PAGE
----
A disastrous earthquake hit Haiti in 2010, leaving the country in deep distress. Reconstruction failed to address the systemic problems underlying its extreme socio-economic inequality and endemic political and gang violence. Following the COVID-19 pandemic, the assassination of President Jovenel Moïse in July 2021 and a bout of natural disasters soon thereafter, Haiti’s humanitarian plight has gone from bad to worse. Crisis Group aims to shed light on the sources of Haiti’s strife and supports core reforms to the security sector and state that could pave the way for credible elections, improved security and clean government.

CrisisWatch Haiti

Unchanged Situation

Civilian self-defence groups expanded anti-gang operations, lynching suspected gang members and fuelling fears of increasingly brutal retaliatory attacks to quell uprising.

Civilians escalated attacks on suspected gang members. Civilian self-defence movement known as Bwa Kale (“peeled wood”) that emerged late April quickly spread through parts of capital Port-au-Prince and beyond as civilians used improvised weapons to hunt down and kill suspected gang members. Fears of escalating violence grew: acting PM Henry 1 May called on vigilantes to “calm down” and hand over suspected members to police; UN human rights office 9 May reported at least 164 killings of suspected gang members in April; and former police chief and current Representative to Organization of American States Léon Charles 13 May said vigilantes are not viable medium- or long-term solution to gang violence, cautioning against extrajudicial executions. Director of National Police Frantz Elbé, however, same day praised his forces for increased operations against gangs and noted civilians’ important supporting role.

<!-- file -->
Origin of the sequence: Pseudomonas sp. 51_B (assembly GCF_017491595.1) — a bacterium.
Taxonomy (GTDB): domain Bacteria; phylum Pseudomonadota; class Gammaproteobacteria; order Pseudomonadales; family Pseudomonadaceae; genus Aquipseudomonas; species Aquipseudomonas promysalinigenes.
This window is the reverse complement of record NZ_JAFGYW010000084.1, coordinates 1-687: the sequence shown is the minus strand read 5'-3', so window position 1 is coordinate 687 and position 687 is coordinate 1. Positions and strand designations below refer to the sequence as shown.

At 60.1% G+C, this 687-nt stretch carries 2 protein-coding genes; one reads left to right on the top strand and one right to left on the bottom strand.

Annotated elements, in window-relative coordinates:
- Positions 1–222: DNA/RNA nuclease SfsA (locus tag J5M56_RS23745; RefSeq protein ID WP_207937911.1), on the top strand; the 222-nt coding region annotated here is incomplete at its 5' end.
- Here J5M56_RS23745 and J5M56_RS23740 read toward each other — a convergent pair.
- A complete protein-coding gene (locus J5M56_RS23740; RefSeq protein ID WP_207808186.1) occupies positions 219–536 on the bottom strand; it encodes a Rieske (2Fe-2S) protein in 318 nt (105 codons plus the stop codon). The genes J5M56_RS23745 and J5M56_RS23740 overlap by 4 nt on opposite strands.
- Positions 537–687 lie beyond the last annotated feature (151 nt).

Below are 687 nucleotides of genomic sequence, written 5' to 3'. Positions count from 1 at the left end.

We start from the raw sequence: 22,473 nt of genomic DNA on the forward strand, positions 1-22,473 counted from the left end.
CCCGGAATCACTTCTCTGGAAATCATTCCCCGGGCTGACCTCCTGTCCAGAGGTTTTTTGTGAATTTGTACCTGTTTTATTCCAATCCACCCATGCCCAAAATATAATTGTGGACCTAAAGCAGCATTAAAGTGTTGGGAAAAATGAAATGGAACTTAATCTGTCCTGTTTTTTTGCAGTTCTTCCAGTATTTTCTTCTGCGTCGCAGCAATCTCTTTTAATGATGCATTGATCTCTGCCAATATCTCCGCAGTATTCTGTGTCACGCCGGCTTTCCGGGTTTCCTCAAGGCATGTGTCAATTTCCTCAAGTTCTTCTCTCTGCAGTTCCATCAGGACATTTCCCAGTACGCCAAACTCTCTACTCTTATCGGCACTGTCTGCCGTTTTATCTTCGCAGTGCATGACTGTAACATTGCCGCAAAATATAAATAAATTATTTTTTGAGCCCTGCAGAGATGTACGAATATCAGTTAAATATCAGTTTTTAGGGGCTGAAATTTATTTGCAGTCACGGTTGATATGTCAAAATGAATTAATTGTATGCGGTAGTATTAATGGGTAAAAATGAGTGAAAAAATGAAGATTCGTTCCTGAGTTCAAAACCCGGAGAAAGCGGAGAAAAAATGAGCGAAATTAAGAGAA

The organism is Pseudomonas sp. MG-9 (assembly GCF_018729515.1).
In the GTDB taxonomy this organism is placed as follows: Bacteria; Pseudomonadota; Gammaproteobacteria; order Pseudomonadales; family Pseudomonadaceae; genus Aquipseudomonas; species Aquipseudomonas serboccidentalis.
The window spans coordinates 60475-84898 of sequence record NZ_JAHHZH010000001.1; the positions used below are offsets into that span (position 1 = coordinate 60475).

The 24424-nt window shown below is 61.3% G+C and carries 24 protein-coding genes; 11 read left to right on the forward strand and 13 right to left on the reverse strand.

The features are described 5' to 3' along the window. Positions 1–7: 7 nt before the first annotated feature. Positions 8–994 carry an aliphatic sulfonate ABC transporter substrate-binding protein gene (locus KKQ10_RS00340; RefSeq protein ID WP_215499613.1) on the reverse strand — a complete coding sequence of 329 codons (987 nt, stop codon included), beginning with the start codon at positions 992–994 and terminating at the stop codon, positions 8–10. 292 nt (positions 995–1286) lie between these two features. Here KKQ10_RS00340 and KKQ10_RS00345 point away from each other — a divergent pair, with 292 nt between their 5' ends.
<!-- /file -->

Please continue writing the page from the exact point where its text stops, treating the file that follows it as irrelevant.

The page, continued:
Gangs pressed ahead with operations and retaliatory actions. Despite threat of self-defence groups and stepped-up security operations, gang offensives continued in several areas, including north and east of Port-au-Prince. In Onaville town, Canaan gang 14 May reportedly killed ten people attempting to return home after being displaced in April. Gang operating in Titanyen town 17 May ambushed two armoured police vehicles. Gangs also responded to joint police-Bwa Kale efforts; notably Gran Grif and Kokorat San Ras gangs early May intensified joint operations in Artibonite department (north) following late April police raid, supported by civilians, against Kokorat San Ras.

Talks on international intervention continued without breakthrough. Scepticism among international actors about scaling up security assistance in Haiti persisted. Notably, Canadian congressional committee 5 May urged Ottawa to make clear it would “not participate in direct engagement in military operations”. UN Sec-Gen Guterres and Jamaican PM Holness 15 May called on Haitian political actors to reach agreement in order to ease reluctance of international actors to send security mission, saying Haiti posed threat to region.

Continue reading

In The News

13 Feb 2023
[The gangs in Haiti are] running out of tools to control people. They extort, but there’s only so much money that can be extorted from people that are really poor. AP

Renata Segura

Deputy Program Director, Latin America and Caribbean

Latest Updates

Subscribe to Crisis Group’s Email Updates

Receive the best source of conflict analysis right in your inbox.